“We intend to vigorously defend ourselves against the CFPB’s allegations,” says PHH spokesman Dico Akseraylian.
According to the bureau, PHH Corp. referred borrowers to mortgage insurers it partnered with and these MI companies purchased reinsurance from a PHH insurance subsidiary.
A CFPB investigation found that “PHH took the reinsurance fees as kickbacks, in violation of the Real Estate Settlement Procedures Act,” according to the notice of charges. Over a 15-year period, PHH collected “hundreds of millions of dollars in kickbacks,” the CFPB says.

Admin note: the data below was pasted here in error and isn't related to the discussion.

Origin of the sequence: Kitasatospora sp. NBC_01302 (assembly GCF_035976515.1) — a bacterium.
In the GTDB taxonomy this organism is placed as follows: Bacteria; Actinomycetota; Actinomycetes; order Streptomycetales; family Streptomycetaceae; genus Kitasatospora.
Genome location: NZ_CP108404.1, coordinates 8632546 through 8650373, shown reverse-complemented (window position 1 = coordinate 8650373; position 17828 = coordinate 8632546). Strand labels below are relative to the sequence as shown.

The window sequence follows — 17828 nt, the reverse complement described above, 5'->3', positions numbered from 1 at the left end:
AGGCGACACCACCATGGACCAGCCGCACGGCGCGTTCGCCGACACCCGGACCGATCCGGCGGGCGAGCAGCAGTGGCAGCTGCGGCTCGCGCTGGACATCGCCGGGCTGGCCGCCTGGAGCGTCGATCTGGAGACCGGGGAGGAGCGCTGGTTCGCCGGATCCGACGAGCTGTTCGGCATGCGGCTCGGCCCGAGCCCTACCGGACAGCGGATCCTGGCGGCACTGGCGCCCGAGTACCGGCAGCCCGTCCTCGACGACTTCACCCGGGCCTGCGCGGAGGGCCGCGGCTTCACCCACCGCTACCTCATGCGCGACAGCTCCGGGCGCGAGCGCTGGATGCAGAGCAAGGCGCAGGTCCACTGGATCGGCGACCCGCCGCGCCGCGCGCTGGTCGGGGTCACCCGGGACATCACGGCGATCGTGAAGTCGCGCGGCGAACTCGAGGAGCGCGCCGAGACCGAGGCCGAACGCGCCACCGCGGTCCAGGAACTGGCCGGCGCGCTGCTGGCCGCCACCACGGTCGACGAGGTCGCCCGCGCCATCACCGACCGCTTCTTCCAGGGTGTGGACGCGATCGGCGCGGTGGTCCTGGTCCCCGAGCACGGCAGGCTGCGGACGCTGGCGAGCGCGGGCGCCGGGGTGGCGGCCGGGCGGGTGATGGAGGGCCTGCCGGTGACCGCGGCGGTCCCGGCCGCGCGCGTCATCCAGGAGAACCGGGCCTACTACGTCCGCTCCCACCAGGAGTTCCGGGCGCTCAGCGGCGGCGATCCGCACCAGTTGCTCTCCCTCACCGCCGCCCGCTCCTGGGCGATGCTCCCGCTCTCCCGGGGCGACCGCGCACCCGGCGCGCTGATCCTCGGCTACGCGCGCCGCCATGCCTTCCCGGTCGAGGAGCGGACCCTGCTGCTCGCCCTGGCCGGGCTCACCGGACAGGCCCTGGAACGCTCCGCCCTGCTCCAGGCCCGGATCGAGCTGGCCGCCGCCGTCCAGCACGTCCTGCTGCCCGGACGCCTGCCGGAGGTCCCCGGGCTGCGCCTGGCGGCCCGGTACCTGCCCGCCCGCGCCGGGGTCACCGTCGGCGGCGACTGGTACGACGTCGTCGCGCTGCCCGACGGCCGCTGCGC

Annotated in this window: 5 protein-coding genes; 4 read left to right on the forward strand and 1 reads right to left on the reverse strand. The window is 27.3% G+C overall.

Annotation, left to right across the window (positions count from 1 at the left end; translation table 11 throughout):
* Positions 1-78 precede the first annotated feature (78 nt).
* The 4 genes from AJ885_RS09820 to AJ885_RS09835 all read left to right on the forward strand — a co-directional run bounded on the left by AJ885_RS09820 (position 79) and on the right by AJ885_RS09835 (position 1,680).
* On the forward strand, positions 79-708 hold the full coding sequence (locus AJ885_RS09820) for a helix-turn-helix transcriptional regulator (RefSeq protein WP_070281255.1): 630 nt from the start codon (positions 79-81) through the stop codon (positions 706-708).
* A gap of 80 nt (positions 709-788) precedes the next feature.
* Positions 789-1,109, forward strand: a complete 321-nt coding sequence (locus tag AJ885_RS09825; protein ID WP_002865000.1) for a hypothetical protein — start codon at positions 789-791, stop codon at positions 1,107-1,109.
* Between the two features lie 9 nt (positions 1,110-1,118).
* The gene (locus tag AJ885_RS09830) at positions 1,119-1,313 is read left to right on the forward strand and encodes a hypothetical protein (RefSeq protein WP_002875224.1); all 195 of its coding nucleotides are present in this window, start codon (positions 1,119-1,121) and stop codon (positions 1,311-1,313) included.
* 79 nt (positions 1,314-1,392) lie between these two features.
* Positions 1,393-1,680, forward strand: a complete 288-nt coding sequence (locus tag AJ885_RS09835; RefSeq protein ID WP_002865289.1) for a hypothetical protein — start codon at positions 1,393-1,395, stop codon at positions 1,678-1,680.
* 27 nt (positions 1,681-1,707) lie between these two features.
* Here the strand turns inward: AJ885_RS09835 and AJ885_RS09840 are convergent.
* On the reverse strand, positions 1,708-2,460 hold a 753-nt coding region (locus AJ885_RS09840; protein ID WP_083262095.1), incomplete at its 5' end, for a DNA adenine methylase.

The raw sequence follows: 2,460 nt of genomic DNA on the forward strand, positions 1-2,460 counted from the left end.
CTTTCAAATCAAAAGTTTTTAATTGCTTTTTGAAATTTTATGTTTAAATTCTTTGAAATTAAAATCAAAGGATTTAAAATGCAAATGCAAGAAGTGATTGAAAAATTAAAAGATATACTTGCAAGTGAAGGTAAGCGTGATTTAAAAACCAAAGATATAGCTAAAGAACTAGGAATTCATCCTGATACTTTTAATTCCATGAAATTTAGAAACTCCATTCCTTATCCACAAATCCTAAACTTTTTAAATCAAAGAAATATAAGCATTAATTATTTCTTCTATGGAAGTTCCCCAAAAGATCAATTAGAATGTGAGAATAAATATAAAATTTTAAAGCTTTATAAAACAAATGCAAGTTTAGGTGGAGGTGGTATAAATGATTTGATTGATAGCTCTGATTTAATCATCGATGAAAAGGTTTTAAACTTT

The Mount Laurel, N.J.-based mortgage company denied the allegations. “We are deeply disappointed that the CFPB has filed a notice of charges related to our mortgage reinsurance subsidiary, Atrium Insurance Corp. Atrium assumed significant risks, paid substantial claims, and we believe complied with applicable statutory and regulatory requirements in existence during the period Atrium was engaged in the mortgage reinsurance business,” the company said.
In most of the CFPB referral cases, the lender, title company or builder agreed to a settlement and paid a fine. It appears the PHH case will be the first that will go to trial before an administrative law judge.